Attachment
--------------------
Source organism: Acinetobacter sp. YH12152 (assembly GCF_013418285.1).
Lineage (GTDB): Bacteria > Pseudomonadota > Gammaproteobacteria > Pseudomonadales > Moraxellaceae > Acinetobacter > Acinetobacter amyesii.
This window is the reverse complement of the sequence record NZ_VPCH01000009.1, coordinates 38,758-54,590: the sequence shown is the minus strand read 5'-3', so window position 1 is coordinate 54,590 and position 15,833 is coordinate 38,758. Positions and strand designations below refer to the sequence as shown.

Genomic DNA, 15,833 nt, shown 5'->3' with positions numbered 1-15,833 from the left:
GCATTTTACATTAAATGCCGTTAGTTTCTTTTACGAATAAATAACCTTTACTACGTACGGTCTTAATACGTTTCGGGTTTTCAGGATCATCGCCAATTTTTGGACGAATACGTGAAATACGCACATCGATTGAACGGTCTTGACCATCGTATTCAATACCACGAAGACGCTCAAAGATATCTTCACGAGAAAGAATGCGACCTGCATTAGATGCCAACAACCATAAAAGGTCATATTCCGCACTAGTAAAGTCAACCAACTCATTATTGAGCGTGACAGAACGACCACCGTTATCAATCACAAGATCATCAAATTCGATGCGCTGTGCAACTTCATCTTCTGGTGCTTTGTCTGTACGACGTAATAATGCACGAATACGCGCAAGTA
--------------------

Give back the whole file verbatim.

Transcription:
Source organism: Acinetobacter sp. YH12152 (assembly GCF_013418285.1).
Lineage (GTDB): Bacteria > Pseudomonadota > Gammaproteobacteria > Pseudomonadales > Moraxellaceae > Acinetobacter > Acinetobacter amyesii.
This window is the reverse complement of the sequence record NZ_VPCH01000009.1, coordinates 38,758-54,590: the sequence shown is the minus strand read 5'-3', so window position 1 is coordinate 54,590 and position 15,833 is coordinate 38,758. Positions and strand designations below refer to the sequence as shown.

Genomic DNA, 15,833 nt, shown 5'->3' with positions numbered 1-15,833 from the left:
GCATTTTACATTAAATGCCGTTAGTTTCTTTTACGAATAAATAACCTTTACTACGTACGGTCTTAATACGTTTCGGGTTTTCAGGATCATCGCCAATTTTTGGACGAATACGTGAAATACGCACATCGATTGAACGGTCTTGACCATCGTATTCAATACCACGAAGACGCTCAAAGATATCTTCACGAGAAAGAATGCGACCTGCATTAGATGCCAACAACCATAAAAGGTCATATTCCGCACTAGTAAAGTCAACCAACTCATTATTGAGCGTGACAGAACGACCACCGTTATCAATCACAAGATCATCAAATTCGATGCGCTGTGCAACTTCATCTTCTGGTGCTTTGTCTGTACGACGTAATAATGCACGAATACGCGCAAGTA